ISC seeks wider input for BIND 10
Computerworld Jan 13, 2012
The Internet Systems Consortium is looking for a few more good programmers to bring the next generation of its open source BIND DNS server software to fruition.
"The goal is to move away from having BIND a heavily sponsored corporate product," said Shane Kerr, ISC's BIND 10 engineering manager. "ISC will always maintain ownership of the code, but we would like there to be more of a community around it."
Friday, the ISC is holding a BIND Open Day near San Francisco, during which Kerr and other ISC engineers will discuss ISC's vision of getting contributions to BIND (The Berkeley Internet Name Domain) from a wider range of developers and users.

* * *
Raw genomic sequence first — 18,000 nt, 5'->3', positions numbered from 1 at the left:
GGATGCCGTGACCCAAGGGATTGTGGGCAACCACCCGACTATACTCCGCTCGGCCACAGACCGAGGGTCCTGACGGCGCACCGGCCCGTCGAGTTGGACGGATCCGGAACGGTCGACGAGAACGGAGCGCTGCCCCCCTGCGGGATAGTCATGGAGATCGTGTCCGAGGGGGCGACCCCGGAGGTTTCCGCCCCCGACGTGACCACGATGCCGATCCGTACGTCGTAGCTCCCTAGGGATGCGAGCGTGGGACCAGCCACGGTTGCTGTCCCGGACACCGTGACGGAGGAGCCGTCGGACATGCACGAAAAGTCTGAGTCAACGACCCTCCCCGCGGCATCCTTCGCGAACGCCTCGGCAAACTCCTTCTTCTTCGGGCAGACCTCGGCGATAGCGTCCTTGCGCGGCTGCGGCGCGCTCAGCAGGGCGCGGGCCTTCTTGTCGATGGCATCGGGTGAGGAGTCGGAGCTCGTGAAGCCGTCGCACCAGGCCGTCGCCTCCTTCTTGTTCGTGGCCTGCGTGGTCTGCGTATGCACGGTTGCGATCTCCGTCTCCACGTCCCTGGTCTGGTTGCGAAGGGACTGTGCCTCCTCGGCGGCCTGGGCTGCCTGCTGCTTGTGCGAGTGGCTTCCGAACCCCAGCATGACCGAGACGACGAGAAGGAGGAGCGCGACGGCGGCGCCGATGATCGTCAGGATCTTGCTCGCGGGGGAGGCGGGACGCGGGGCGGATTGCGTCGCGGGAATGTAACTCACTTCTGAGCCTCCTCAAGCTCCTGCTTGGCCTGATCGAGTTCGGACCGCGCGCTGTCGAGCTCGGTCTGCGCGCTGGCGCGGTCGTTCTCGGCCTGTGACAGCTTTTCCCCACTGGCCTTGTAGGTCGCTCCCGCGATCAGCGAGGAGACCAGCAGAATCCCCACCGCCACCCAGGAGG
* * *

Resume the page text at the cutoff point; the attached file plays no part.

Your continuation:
With more developers examining and working on BIND, bugs will be found and fixed more quickly, Kerr reasoned. "If other people are working on the code, they are more likely to solve the problems they have," Kerr said. And interested parties will be able to implement the features they want to see in the software.
BIND is the world's most widely used DNS server software. ISC estimates about 80 percent of the DNS servers globally run BIND. Previous versions of BIND were developed through a relatively small number of corporate and government sponsors. The software was first developed at the University of California, Berkeley, in the early 1980s, under a U.S. DARPA (Defense Advanced Research Projects Agency) grant. It was subsequently maintained by Digital Equipment Corp. Read entire article
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